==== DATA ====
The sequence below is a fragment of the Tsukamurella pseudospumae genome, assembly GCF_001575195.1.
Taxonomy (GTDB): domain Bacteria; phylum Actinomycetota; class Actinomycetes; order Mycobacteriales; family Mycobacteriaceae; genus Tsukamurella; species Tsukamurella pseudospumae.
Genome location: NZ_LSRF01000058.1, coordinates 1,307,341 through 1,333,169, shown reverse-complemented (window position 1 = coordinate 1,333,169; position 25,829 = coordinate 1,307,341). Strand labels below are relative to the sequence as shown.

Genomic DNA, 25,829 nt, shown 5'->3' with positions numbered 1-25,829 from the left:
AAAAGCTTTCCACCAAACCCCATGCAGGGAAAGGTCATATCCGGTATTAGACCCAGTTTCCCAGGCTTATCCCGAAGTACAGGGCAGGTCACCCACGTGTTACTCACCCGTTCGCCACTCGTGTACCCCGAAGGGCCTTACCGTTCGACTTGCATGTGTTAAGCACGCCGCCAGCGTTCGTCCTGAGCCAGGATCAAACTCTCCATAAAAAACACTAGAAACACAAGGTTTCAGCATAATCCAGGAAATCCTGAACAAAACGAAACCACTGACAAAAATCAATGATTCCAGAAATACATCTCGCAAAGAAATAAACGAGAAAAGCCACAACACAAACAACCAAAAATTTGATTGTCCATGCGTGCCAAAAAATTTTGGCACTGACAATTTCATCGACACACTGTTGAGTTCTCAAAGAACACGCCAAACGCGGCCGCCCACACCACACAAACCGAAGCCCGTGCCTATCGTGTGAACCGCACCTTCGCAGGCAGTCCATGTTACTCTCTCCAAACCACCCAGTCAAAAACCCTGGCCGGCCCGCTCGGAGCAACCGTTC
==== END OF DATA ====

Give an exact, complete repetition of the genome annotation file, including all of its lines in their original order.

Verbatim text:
The sequence below is a fragment of the Tsukamurella pseudospumae genome, assembly GCF_001575195.1.
Taxonomy (GTDB): domain Bacteria; phylum Actinomycetota; class Actinomycetes; order Mycobacteriales; family Mycobacteriaceae; genus Tsukamurella; species Tsukamurella pseudospumae.
Genome location: NZ_LSRF01000058.1, coordinates 1,307,341 through 1,333,169, shown reverse-complemented (window position 1 = coordinate 1,333,169; position 25,829 = coordinate 1,307,341). Strand labels below are relative to the sequence as shown.

Genomic DNA, 25,829 nt, shown 5'->3' with positions numbered 1-25,829 from the left:
AAAAGCTTTCCACCAAACCCCATGCAGGGAAAGGTCATATCCGGTATTAGACCCAGTTTCCCAGGCTTATCCCGAAGTACAGGGCAGGTCACCCACGTGTTACTCACCCGTTCGCCACTCGTGTACCCCGAAGGGCCTTACCGTTCGACTTGCATGTGTTAAGCACGCCGCCAGCGTTCGTCCTGAGCCAGGATCAAACTCTCCATAAAAAACACTAGAAACACAAGGTTTCAGCATAATCCAGGAAATCCTGAACAAAACGAAACCACTGACAAAAATCAATGATTCCAGAAATACATCTCGCAAAGAAATAAACGAGAAAAGCCACAACACAAACAACCAAAAATTTGATTGTCCATGCGTGCCAAAAAATTTTGGCACTGACAATTTCATCGACACACTGTTGAGTTCTCAAAGAACACGCCAAACGCGGCCGCCCACACCACACAAACCGAAGCCCGTGCCTATCGTGTGAACCGCACCTTCGCAGGCAGTCCATGTTACTCTCTCCAAACCACCCAGTCAAAAACCCTGGCCGGCCCGCTCGGAGCAACCGTTC